Housing an adolescent with schizophrenia

My 15 year old son has a significant family history of schizophrenia, and had early diagnoses of adhd and autism. At age 14, he became extremely withdrawn, started failing school, and began abusing substances, stealing, etc. His substance abuse required residential care for two months followed by a partial hospitalization program. He recently had his first major psychotic break where he believed his skin was falling off, was seeing shadows, hearing voices, contemplating suicide, and also had very heinous paranoid delusions/false memories of me trying to kill him, raping him… the list goes on. At one point we even faced a CPS investigation, as he had told a therapist in substance abuse treatment that we “kept him in a cage” which fortunately was an easy to dispel false allegation. He was hospitalized for psychosis and his drug screening came back negative, and he denied any recent drug use. He was given a new diagnosis of having an unspecified psychotic disorder and was started on a low dose of abilify, which seems to be helping. His father and I are divorced and have two other children and full time jobs. Our son’s care is beyond our capacity to manage in-home without our world’s revolving around his needs and constant emergencies, while the needs of our other 2 kids feel as though they’re being neglected. I want to know what types of housing resources might be available for our son outside of our homes? We want to stay engaged in his life and we want him to be engaged in family and community activities, but we are beyond burnt out from the caregiving demands of having a child with a psychotic and substance abuse disorder. Are there homes for kids like mine that won’t bankrupt us? Is starting a group home an option? What do people do in this situation? We’re at a loss.

I would ask a social worker and a counselor or therapist if you can get ahold of one. Be very clear about how this is impacting your day to day life. At best, I know, they offer day programs for the mentally ill, that would have your son with more intensive Psychiatric help while trying to maintain his schooling, than what is possible in a standard HS environment. This is seen as a last resort though, so you must involve counselors, CPS, and Social Workers in order to document this level of necessary care.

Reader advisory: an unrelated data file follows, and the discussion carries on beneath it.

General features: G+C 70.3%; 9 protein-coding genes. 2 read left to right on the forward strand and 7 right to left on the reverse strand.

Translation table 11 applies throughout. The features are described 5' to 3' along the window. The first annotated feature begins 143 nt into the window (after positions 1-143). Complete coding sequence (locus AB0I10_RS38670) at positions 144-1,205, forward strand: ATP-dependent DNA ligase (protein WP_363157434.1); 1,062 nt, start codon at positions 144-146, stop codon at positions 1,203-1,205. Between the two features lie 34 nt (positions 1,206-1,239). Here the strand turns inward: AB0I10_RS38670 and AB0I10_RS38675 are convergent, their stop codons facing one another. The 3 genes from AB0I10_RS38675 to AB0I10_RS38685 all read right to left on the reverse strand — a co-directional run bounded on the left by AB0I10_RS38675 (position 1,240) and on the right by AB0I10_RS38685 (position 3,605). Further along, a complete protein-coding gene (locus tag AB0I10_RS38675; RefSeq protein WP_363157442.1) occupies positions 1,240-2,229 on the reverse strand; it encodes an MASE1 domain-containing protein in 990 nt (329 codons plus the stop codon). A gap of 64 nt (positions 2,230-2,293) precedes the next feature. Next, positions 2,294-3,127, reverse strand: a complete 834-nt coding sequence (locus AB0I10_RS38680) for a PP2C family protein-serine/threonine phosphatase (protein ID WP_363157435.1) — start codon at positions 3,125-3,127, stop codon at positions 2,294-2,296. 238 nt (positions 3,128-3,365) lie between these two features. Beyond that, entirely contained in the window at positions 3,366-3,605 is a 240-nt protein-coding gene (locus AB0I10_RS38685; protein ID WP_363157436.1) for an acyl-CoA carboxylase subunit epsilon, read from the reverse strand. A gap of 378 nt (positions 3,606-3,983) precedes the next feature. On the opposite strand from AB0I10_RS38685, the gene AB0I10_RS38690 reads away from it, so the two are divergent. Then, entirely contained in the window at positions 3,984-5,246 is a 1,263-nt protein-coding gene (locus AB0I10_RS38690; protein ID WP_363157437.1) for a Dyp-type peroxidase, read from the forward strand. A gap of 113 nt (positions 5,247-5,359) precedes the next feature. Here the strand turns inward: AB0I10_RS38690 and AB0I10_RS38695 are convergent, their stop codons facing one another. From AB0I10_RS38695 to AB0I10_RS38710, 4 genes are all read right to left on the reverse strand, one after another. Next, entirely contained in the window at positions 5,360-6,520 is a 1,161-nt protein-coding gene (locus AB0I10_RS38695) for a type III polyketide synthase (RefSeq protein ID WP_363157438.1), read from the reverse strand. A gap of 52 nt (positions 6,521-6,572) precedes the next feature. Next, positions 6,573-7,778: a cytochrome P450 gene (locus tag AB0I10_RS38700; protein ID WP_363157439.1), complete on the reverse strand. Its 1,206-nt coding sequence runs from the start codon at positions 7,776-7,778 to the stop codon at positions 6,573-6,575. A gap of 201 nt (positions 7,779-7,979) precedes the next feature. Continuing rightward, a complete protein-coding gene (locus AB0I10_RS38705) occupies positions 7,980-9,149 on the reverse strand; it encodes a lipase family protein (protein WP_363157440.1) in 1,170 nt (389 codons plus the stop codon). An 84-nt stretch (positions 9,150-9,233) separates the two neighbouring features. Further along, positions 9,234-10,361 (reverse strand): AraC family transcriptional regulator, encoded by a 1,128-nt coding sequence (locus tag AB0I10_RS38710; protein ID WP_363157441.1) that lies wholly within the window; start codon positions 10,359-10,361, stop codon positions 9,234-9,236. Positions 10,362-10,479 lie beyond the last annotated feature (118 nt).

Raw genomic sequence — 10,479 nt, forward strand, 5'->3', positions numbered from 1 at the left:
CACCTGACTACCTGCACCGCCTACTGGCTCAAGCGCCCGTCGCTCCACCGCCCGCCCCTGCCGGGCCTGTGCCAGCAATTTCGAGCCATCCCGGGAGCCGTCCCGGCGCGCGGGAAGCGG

Getting and maintaining your relationship with his to have the necessary ROI (Releases of Information) is absolutely essential. In most states the first cut-off date for a child to make independent care decisions ranges between 14 and 16. Finding out your states laws, and articulating proof and veracity of your son’s condition before HIPPA laws, or his own MI (Mental Illness) shuts him off, is essential. From there, it will be making sure he has the right Dx (diagnosis) and Tx (if a new or old med wasn’t working) that will keep him stable and hopefully experiencing fewer symptoms.

The book is a band-aide but it can be useful to read Dr. Xavier Amador’s “I’m Not Sick, I don’t Need Help.” Lectures on his work and the LEAP foundation can be found on YouTube.

NAMI (National Alliance on Mental Illness) has chapters throughout the U.S and has a resource list and online lecture called “Family to Family” that can be very helpful in navigating the long-term caretaking and prognosis of this disease.

I am so sorry you are going through this. Unfortunately, it will be a long paper trail to get your SZ son the care he needs. If nothing else, getting into family counseling and having your kids talk to you and a therapist is highly recommended.

My brother began showing signs of his mental illness as a teenager but didn’t experience his first violent break till he was in Uni. We actually now know he was probably experiencing symptoms as a teenager that we put toward being, well, a teenager. There were a few incidents now in school ect, that we can see as something that was likely a manifestation of his psychosis. At the time though, counselors and others thought it was related to teenage rebellion ect. and so offered services that were more akin to what they saw in the average high schooler.

All my sympathy. I am so sorry you are going though this.

1 Like

Welcome to this forum @MomtoJ , I am so very glad you found it. To be honest, EVERYONE who is caregiving to a person with severe mental illness feels at some time, or at many times, or all the time, just like you feel right now.

@Wederington034985 is giving good advice above.

I was a lost soul when I found this site due to a post by @hope years ago about helping the unmedicated. The best thing you can do is spend your time surfing on here for topics that seem similar to your own situation with your son, or that might help you. NAMI Family to Family class (the 12 week in-person course) was soooooooo helpful to me. Dr. Amador’s book gave me a starting place. Learning the laws was extremely helpful as in the end, my knowledge of the laws led to getting my daughter on a medication that is still working for her.

Housing is a complicated subject, while your son is under 18 is the best time to research and find a solution like that. Also, the best time to get him used to allowing you to make decisions for him when needed. I only know of one parent who was able to get their son into a home paid for by Social Security and Medicaid before he was 18. He is still being cared for in that home and is 27 now. And is doing well there.

Make sure to take time when you can to give yourself the care and pampering you need to keep yourself stable. It is such a hard thing to manage your own life while caregiving for schizophrenia, especially while psychosis is active.

1 Like